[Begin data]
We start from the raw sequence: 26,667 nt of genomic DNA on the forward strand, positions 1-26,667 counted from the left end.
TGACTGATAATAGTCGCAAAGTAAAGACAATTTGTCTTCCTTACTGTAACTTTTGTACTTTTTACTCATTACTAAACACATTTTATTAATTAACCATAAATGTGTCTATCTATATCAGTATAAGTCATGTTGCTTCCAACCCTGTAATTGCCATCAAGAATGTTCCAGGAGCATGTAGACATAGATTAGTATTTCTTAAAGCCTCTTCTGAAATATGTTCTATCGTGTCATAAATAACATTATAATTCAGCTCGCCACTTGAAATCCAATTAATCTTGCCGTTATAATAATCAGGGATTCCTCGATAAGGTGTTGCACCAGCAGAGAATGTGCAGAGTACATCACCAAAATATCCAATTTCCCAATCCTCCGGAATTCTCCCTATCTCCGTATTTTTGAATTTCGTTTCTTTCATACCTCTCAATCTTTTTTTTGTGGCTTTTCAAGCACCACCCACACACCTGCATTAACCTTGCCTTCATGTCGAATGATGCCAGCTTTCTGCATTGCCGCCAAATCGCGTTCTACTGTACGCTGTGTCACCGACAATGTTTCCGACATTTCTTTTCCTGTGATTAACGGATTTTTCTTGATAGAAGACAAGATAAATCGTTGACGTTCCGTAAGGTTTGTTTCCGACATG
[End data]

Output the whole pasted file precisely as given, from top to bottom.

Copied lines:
We start from the raw sequence: 26,667 nt of genomic DNA on the forward strand, positions 1-26,667 counted from the left end.
TGACTGATAATAGTCGCAAAGTAAAGACAATTTGTCTTCCTTACTGTAACTTTTGTACTTTTTACTCATTACTAAACACATTTTATTAATTAACCATAAATGTGTCTATCTATATCAGTATAAGTCATGTTGCTTCCAACCCTGTAATTGCCATCAAGAATGTTCCAGGAGCATGTAGACATAGATTAGTATTTCTTAAAGCCTCTTCTGAAATATGTTCTATCGTGTCATAAATAACATTATAATTCAGCTCGCCACTTGAAATCCAATTAATCTTGCCGTTATAATAATCAGGGATTCCTCGATAAGGTGTTGCACCAGCAGAGAATGTGCAGAGTACATCACCAAAATATCCAATTTCCCAATCCTCCGGAATTCTCCCTATCTCCGTATTTTTGAATTTCGTTTCTTTCATACCTCTCAATCTTTTTTTTGTGGCTTTTCAAGCACCACCCACACACCTGCATTAACCTTGCCTTCATGTCGAATGATGCCAGCTTTCTGCATTGCCGCCAAATCGCGTTCTACTGTACGCTGTGTCACCGACAATGTTTCCGACATTTCTTTTCCTGTGATTAACGGATTTTTCTTGATAGAAGACAAGATAAATCGTTGACGTTCCGTAAGGTTTGTTTCCGACATG